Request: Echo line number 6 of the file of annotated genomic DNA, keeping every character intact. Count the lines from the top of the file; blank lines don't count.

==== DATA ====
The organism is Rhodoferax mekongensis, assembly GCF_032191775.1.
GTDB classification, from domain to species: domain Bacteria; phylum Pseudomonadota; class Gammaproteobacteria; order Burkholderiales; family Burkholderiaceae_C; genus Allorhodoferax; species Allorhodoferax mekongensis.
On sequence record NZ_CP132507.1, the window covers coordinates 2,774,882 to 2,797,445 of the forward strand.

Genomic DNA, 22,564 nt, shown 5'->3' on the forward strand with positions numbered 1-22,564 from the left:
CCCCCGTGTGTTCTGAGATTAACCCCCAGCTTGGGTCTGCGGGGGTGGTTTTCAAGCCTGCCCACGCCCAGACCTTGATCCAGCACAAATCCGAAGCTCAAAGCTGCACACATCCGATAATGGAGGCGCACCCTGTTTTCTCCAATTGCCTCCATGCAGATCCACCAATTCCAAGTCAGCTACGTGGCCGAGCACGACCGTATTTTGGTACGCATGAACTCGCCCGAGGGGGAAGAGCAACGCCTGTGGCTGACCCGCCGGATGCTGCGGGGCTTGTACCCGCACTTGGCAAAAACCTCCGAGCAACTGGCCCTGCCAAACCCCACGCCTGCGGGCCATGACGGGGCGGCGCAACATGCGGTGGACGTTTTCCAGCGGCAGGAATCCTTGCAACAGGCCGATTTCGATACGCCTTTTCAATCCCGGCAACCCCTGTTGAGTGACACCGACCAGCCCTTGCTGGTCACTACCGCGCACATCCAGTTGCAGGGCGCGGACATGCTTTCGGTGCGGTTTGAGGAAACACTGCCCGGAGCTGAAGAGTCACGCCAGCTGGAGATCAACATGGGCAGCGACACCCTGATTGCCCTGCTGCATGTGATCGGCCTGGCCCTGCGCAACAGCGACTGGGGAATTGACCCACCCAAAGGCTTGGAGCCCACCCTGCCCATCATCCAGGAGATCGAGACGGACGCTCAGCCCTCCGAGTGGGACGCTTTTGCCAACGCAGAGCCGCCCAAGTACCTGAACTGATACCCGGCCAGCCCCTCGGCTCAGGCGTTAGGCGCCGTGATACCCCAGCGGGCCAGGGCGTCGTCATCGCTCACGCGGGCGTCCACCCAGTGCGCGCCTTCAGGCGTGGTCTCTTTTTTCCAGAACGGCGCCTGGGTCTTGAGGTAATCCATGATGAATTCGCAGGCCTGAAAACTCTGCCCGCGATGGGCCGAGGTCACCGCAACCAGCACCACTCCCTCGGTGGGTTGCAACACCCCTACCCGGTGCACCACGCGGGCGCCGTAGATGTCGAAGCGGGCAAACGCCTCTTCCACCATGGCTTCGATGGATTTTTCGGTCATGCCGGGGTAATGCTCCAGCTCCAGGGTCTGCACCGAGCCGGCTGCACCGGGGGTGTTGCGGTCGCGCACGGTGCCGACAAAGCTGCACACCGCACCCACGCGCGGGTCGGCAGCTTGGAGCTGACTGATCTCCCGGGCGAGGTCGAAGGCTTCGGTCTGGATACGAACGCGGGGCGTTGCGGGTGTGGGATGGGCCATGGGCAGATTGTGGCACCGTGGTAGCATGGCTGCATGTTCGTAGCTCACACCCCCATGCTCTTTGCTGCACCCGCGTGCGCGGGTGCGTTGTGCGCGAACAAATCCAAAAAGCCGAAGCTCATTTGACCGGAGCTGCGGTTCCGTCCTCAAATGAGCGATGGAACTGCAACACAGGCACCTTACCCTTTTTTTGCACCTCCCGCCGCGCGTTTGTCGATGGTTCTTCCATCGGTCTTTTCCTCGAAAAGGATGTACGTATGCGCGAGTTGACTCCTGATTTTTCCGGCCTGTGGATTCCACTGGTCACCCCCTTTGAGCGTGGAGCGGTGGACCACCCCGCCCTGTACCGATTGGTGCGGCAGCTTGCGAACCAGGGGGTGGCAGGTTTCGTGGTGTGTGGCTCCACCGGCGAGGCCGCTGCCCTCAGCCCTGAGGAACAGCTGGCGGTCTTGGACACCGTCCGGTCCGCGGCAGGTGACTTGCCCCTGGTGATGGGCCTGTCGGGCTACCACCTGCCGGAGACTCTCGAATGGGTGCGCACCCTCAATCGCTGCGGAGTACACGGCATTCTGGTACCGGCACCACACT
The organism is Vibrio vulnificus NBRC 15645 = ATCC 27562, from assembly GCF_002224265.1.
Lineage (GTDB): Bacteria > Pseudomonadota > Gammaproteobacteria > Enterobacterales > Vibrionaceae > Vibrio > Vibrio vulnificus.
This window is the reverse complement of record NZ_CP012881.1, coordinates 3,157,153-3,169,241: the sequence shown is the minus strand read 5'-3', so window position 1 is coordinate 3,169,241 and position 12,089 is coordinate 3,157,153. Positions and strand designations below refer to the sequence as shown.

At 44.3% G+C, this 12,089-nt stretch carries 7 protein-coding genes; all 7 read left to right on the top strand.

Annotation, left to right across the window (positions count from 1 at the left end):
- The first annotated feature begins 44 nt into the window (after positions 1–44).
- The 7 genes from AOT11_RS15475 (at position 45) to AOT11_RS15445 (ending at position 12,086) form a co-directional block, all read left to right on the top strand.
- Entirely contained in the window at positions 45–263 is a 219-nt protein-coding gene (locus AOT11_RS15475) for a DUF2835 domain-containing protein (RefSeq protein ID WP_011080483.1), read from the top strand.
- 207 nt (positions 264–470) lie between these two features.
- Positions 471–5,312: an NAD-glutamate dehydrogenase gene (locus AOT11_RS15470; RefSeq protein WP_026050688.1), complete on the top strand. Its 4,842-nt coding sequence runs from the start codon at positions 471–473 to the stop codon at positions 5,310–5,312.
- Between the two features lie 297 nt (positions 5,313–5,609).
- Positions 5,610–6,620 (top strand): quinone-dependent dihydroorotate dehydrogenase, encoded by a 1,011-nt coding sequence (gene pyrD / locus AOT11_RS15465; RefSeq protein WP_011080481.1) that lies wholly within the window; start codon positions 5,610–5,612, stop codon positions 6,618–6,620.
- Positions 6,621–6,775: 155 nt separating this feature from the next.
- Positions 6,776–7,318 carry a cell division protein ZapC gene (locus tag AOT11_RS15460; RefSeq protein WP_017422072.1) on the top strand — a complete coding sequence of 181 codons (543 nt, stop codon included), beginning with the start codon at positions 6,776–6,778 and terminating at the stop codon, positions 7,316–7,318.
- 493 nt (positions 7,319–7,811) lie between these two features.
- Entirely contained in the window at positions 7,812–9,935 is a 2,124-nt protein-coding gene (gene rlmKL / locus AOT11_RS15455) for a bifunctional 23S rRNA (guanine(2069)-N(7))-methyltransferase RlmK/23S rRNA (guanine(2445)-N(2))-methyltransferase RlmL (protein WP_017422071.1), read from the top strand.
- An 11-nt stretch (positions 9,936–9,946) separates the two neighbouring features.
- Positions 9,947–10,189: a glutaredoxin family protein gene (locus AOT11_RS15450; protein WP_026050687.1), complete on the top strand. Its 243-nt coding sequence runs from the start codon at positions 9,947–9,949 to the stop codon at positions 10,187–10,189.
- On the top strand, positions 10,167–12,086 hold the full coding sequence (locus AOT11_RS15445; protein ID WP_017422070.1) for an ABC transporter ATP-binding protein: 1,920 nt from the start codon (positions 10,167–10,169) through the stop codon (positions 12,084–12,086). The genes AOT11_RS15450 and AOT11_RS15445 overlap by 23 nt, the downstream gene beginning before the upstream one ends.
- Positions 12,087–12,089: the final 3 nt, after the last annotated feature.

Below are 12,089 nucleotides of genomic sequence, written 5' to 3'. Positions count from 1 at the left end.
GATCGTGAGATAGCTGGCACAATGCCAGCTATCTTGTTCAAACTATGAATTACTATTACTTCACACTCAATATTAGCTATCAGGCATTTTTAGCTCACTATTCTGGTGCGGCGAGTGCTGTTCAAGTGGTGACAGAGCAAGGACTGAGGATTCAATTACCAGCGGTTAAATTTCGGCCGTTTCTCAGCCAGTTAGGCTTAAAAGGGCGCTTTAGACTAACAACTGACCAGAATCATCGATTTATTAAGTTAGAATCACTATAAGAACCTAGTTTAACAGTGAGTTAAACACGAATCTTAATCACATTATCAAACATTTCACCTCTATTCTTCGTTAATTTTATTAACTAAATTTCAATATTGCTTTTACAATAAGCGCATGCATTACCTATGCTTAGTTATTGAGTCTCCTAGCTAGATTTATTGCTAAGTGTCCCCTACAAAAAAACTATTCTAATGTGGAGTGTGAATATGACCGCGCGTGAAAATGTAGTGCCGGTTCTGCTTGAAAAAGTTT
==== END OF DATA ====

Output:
The organism is Vibrio vulnificus NBRC 15645 = ATCC 27562, from assembly GCF_002224265.1.